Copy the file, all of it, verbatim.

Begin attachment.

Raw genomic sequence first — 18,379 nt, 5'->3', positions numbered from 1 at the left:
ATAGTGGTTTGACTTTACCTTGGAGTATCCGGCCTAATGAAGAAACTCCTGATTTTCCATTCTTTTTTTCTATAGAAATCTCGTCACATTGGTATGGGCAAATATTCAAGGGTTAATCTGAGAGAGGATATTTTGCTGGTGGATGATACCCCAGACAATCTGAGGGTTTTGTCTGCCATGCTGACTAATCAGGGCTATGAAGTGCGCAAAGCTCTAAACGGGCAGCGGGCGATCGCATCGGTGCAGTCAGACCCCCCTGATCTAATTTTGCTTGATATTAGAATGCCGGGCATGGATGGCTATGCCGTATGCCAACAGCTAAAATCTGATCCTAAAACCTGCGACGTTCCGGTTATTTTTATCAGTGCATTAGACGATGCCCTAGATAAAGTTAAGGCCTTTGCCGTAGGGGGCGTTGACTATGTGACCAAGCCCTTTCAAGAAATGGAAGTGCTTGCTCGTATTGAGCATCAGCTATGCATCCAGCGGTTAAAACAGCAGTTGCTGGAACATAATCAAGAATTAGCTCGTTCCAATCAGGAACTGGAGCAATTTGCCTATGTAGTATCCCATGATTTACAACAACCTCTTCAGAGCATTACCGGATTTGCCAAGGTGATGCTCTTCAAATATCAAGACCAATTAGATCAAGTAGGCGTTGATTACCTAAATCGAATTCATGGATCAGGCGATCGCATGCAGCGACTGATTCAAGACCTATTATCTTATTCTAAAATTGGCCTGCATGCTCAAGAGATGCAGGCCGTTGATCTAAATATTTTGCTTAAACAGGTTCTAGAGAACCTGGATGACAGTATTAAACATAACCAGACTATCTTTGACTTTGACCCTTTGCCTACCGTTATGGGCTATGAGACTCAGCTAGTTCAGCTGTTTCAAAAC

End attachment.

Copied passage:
Raw genomic sequence first — 18,379 nt, 5'->3', positions numbered from 1 at the left:
ATAGTGGTTTGACTTTACCTTGGAGTATCCGGCCTAATGAAGAAACTCCTGATTTTCCATTCTTTTTTTCTATAGAAATCTCGTCACATTGGTATGGGCAAATATTCAAGGGTTAATCTGAGAGAGGATATTTTGCTGGTGGATGATACCCCAGACAATCTGAGGGTTTTGTCTGCCATGCTGACTAATCAGGGCTATGAAGTGCGCAAAGCTCTAAACGGGCAGCGGGCGATCGCATCGGTGCAGTCAGACCCCCCTGATCTAATTTTGCTTGATATTAGAATGCCGGGCATGGATGGCTATGCCGTATGCCAACAGCTAAAATCTGATCCTAAAACCTGCGACGTTCCGGTTATTTTTATCAGTGCATTAGACGATGCCCTAGATAAAGTTAAGGCCTTTGCCGTAGGGGGCGTTGACTATGTGACCAAGCCCTTTCAAGAAATGGAAGTGCTTGCTCGTATTGAGCATCAGCTATGCATCCAGCGGTTAAAACAGCAGTTGCTGGAACATAATCAAGAATTAGCTCGTTCCAATCAGGAACTGGAGCAATTTGCCTATGTAGTATCCCATGATTTACAACAACCTCTTCAGAGCATTACCGGATTTGCCAAGGTGATGCTCTTCAAATATCAAGACCAATTAGATCAAGTAGGCGTTGATTACCTAAATCGAATTCATGGATCAGGCGATCGCATGCAGCGACTGATTCAAGACCTATTATCTTATTCTAAAATTGGCCTGCATGCTCAAGAGATGCAGGCCGTTGATCTAAATATTTTGCTTAAACAGGTTCTAGAGAACCTGGATGACAGTATTAAACATAACCAGACTATCTTTGACTTTGACCCTTTGCCTACCGTTATGGGCTATGAGACTCAGCTAGTTCAGCTGTTTCAAAAC